On completing this course, students are expected to have enhanced the following knowledge and skills: analytic and critical reading strategies; a basic understanding of rhetorical situations and rhetorical analysis; the ability to write for specific audiences and discourse communities, using effective conversations for these situations; the ability to write texts that are organized, coherent and substantive, demonstrating rhetorical, linguistic design and analytical competence. The course provides instruction and practice in academic and civic writing for well-educated readers. Students complete at least 20 pages of revised and polished writing, in multiple assignments, as well as additional exercises. Final portfolio.
This course builds on the writing and rhetorical skills learned in WRIT 1122 by shifting attention from general rhetorical strategies to specific rhetorical strategies that shape different kinds of academic inquiry. Through introduction to quantitative, qualitative, and textual research traditions, students identify how written reasoning varies in terms of the questions posed, the kind of evidence used to answer them, and the nature of the audience or forum for the result. In addition, the course teaches how to shape research into substantive academic arguments, with attention to the ethical consequences of their rhetorical choices. Students are asked to develop further their linguistic, design, and reasoning competencies, with added consideration of citation conventions. Students complete at least 20 pages of revised and polished writing, in multiple assignments, as well as numerous additional exercises, in projects requiring library-based research as well as other types. Final portfolio. Prerequisite: WRIT 1122.
A writing course for advanced first-year students, emphasizing rhetorical strategies for different academic and civic audiences and purposes; critical reading and analysis; and research. Course sections focus on a coherent set of texts, usually on an issue or theme; contact the Writing Program for specific information each quarter. Students complete at least 20 pages of polished prose in multiple assignments. Final portfolio. Satisfies the same graduation requirement as WRIT 1122. Prerequisite (one of the following): Admission to honors program; score of three or better on AP Language and Composition or Language and Literature exams, or four on the IB English; or specific permission of the director of writing.
A continuation of WRIT 1622, this is a writing course for advanced first-year students, emphasizing rhetorical strategies for different academic and civic audiences and purposes; critical reading and analysis; and research. The course has a significant research component. Course sections focus on a coherent set of texts, usually on an issue or theme; contract the Writing Program for specific information each quarter. Students complete at least 20 pages of polished prose in multiple assignments. Final portfolio. Satisfies the same graduation requirement as WRIT 1133. Prerequisites: WRIT 1122 or 1622, plus one of the following: either admission to the honors program; score of three or better on AP Language and Composition or Language and Literature exams, or four on the IB English; or specific permission of the director of writing.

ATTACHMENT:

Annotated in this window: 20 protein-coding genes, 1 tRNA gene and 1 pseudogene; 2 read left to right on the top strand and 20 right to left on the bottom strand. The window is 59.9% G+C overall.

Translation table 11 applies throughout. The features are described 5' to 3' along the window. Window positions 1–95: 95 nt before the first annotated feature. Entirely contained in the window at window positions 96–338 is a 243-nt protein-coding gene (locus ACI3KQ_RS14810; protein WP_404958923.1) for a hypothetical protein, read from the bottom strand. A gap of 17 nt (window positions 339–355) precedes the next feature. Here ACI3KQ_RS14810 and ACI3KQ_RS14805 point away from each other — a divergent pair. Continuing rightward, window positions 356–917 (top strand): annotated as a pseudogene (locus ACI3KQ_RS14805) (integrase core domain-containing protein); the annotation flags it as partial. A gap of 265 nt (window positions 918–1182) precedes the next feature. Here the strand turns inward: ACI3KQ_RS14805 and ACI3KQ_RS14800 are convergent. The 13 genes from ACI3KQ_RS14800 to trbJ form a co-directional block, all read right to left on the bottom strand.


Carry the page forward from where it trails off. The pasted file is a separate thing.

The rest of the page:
Honors Writing is designed for students who will benefit from a particularly rigorous and in-depth experience with language. This class offers a theme around which students read serious and challenging texts, including some primary readings in rhetorical theory, and write at least 25 pages of polished prose, with additional less formal writings. The course offers advanced instruction in rhetorical theory and practice, as well as writing in multiple research traditions in the academy. Class has a highly participatory discussion format and students will have latitude in choosing and directing much of their work. Topics vary from section to section. Required for honors students. Prerequisites: admission to the honors program and either WRIT 1622 or WRIT 1122; or permission of the director of writing, in consultation with the director of honors.
In learning to write memoir, a writer is learning how to analyze memory, select experiences, invent narratives--all while still being "truthful." In this course, students distinguish memoir from other forms of writing about the self, including autobiography, diaries and journals, blogs, and letters. They read excerpts of published memoirs and drafts of memoirs they write during the course, with a particular interest in how these writers shape and represent their experiences textually: how do people construct the stories they tell about their lives? What is the value of personal writing for writers and readers? And perhaps most importantly, how can we begin to create stories of experiences in compelling ways? Students complete multiple writing projects, including at least one polished short memoir.
"Be concise. Don't split infinitives. Write with flow. Don't end a sentence with a preposition. Avoid the passive voice. Never use "I" in academic writing." Everyone has these maxims about writing and grammar. This course will interrogate those maxims, and provide systematic ways to draft, revise, and polish prose based on the needs and demands of the audience. More specifically, students consider matters of sentence structure and sentence rhythm, cohesion and concision, as well as voice and point of view. Through a series of shorter and longer writing assignments, in-class exercises and activities, and course readings, students hone their writing and grammar skills, all with the goal of writing with improved clarity and grace. The course is open to all students who want to take their writing to a next level of sophistication, clarity, and range. Prerequisite: WRIT 1122 or permission of instructor.